Similarly, Laderick Campbell, an 18-year-old ninth-grade dropout and former special education student with a 67 IQ and a severe mental illness, was also sentenced to death. The trial judge wondered aloud whether Campbell was “delusional” during jury selection in the case.

I represented Brandy Holmes, who was named after her mother’s favorite drink while pregnant, and who attempted suicide as a child after she was raped. Caddo prosecutors sought the death penalty despite the fact that Brandy suffers from fetal alcohol syndrome, organic brain damage, post-traumatic stress disorder, and major depression.

Caddo offers us a microcosm of what remains of the death penalty in America today. In practice, capital punishment is increasingly being rejected by prosecutors, juries, judges, legislatures, and the public across the country. Only 10 counties out of 3,142 produced more than six death sentences between 2010 and 2015. 

There is strong and growing national consensus that the death penalty should be replaced with life without parole. Thirty-three jurisdictions, including 30 states and the District of Columbia, the federal government, and the U.S. Military, have formally abandoned the death penalty or have not carried out an execution in more than nine years. The governors of Oregon, Washington, Pennsylvania, and Colorado have vowed not to perform an execution. Seven states have replaced the death penalty with life without parole in the past decade, and more than a dozen other legislatures have considered repealing in recent years. Several may achieve that goal within the next few years. 

Death penalty 1.

Chart courtesy of Harvard Law School

In 2015, juries returned the fewest new death sentences—49—in modern history.

Fourteen of those sentences came from split juries in Alabama and Florida. These are two of only three states that allow non-unanimous jury verdicts in capital cases.

Nineteen of those sentences came from states—namely, California, Kansas, Nevada and Pennsylvania—where no one has been executed in at least nine years, and in the case of Kansas, in more than 50 years.

And, in a remarkable turnabout, Texas, a state that sentenced 48 people to death in 1999—only one sentence fewer than the national total this year—had just two confirmed death sentences in 2015. 

Death penalty 5.

Chart courtesy of Harvard Law School

Six states performed a total 28 executions this year, the lowest number in 25 years. Three-quarters of the people executed in 2015 suffered from crippling intellectual or mental disabilities, endured extreme childhood trauma and abuse, or were executed despite doubts about their guilt. 

Death penalty 4.

Chart courtesy of Harvard Law School

Seven of the executed individuals had an intellectual impairment or brain injury. Cecil Clayton had a 71 IQ score and lost 20 percent of his prefrontal cortex—the part of the brain responsible for decision-making—in a sawmill accident. Three doctors declared Clayton incompetent to be executed.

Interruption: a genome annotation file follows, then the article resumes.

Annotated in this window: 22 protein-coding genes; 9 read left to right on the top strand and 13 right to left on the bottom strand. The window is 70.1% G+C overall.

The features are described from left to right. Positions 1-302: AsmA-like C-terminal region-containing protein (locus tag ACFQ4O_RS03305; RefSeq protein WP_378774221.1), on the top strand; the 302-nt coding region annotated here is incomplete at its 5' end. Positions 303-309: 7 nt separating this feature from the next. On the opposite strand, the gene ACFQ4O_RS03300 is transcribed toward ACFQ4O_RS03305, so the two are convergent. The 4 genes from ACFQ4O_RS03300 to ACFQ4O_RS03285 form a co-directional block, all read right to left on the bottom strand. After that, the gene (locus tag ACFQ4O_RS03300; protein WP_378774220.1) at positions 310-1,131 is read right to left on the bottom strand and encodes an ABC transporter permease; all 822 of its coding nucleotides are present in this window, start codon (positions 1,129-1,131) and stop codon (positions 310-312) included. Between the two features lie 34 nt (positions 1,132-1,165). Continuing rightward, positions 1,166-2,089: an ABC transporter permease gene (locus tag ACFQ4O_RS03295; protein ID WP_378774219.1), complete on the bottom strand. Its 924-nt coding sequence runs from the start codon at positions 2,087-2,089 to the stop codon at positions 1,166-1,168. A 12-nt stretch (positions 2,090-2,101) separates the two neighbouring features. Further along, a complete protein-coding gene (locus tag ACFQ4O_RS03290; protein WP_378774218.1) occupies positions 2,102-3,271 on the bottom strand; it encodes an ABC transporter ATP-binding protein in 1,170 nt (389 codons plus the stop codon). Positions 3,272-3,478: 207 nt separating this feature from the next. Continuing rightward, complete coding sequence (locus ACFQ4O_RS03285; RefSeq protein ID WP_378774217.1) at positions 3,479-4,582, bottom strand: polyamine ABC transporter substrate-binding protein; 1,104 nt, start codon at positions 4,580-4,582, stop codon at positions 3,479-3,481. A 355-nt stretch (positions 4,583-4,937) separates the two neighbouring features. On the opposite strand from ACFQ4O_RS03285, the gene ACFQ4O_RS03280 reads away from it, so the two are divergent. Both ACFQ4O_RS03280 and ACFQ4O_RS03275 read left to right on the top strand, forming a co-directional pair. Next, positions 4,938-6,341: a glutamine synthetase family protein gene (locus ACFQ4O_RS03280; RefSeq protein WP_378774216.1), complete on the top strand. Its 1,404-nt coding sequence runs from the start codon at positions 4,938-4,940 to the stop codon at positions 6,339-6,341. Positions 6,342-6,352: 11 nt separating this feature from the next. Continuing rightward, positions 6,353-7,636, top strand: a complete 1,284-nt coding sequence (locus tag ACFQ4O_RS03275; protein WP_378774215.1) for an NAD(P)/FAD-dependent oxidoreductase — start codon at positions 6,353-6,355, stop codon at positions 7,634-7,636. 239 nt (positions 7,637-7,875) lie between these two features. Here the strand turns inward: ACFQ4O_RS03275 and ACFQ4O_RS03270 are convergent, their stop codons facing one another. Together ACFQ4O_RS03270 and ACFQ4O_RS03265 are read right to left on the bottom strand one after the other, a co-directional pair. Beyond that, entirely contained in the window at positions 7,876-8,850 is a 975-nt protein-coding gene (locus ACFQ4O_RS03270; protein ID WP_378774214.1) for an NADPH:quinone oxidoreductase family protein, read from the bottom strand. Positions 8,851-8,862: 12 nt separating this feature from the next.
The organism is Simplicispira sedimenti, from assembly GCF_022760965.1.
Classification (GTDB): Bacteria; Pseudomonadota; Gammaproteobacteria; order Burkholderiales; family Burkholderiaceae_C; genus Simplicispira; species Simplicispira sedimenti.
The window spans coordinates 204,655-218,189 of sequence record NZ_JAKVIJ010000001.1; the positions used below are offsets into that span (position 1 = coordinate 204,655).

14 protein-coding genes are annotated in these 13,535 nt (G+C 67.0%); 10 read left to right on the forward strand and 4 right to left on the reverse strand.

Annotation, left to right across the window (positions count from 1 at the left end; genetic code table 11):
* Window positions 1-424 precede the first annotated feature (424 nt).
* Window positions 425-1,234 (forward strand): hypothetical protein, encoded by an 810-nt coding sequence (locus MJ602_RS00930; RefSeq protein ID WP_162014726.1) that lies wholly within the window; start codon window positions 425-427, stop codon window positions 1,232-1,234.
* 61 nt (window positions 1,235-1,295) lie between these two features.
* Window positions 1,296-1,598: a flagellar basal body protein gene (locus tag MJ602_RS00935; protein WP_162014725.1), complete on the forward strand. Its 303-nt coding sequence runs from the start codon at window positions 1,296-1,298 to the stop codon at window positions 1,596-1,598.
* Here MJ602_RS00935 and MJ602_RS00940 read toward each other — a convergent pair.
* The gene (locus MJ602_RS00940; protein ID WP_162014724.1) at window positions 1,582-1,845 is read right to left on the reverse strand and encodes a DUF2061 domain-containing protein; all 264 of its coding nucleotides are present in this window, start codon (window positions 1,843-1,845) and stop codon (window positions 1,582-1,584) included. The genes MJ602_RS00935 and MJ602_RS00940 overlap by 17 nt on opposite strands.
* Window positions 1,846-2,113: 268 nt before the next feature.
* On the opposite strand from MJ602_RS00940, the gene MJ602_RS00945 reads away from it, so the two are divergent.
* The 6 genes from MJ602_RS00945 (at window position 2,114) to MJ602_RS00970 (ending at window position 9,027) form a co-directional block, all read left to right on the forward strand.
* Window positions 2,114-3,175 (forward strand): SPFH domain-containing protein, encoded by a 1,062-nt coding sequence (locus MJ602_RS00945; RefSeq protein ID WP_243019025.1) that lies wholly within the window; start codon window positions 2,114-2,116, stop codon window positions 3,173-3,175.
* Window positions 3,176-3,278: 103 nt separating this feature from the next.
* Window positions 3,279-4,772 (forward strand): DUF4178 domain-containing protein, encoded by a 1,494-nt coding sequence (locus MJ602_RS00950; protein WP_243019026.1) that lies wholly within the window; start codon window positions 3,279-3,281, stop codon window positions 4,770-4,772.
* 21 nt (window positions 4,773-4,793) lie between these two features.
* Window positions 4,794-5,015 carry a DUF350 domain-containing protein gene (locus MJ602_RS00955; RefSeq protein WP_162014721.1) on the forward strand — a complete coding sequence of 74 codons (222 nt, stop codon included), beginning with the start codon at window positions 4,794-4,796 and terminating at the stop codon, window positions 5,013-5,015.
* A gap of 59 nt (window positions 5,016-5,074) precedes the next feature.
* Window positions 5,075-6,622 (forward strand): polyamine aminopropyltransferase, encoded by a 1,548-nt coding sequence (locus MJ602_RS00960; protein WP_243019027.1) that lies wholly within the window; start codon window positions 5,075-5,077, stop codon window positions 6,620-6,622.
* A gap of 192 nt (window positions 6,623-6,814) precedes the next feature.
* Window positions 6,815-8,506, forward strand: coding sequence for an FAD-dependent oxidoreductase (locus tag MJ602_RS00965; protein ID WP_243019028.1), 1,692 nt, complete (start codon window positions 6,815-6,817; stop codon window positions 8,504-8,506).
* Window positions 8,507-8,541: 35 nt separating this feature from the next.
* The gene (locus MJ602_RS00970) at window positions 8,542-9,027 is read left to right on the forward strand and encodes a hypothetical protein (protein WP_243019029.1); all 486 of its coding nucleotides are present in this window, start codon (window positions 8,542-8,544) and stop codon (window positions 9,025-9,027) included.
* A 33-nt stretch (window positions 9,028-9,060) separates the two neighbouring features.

Texas executed Robert Charles Ladd, who had a 67 IQ score. A state-employed psychiatrist said Ladd was “rather obviously retarded.” Texas also executed Juan Garcia, who had an IQ score of 75, which puts him in the lowest 5 percent of the population. Garcia was just 18 years old when he was sentenced to die. If he had committed the same crime six months earlier, he would have been ineligible for the death penalty.

Georgia executed Warren Hill, a man with a 70 IQ score, even though three state-employed physicians found that he was intellectually disabled. 

Death penalty 3.

Chart courtesy of Harvard Law School

Seven executed individuals suffered from serious mental illnesses. Georgia executed Andrew Brannan, a decorated Vietnam combat veteran, diagnosed with both post-traumatic stress disorder and bipolar disorder. The Department of Veteran Affairs categorized him as 100 percent disabled.

Texas executed Raphael Holiday, who was diagnosed with depression with psychotic features. A physician testified that his mental health background suggested psychotic decompensation, which meant that he had “some loss of contact with reality.” Texas also executed Kent Sprouse, who had been diagnosed with schizophrenia by a court-appointed psychiatrist who said he was “psychotic, paranoid, believed people were persecuting him, and did not understand the wrongfulness of his conduct.”

The crippling impairments of many of the people executed this year reveal the excessiveness of the death penalty as a punishment. As someone who knows the pain of losing a loved one to homicide, I can understand the desire to hold people who commit heinous crimes accountable. I lost my beloved sister, Barbara Jean Ogletree Scoggins, who served as a police officer with the Merced County Sheriff’s Office, to murder in the 1980s. However, extracting the ultimate revenge from persons who have severe mental disabilities, borderline intellectual functioning, or impairments as the result of serious childhood abuse and trauma crosses a moral line when we have other options, such as life without parole, available to us.

The death penalty in America today is the death penalty of Caddo Parish—a cruel relic of a bygone and more barbarous era. We don’t need it, and I welcome its demise.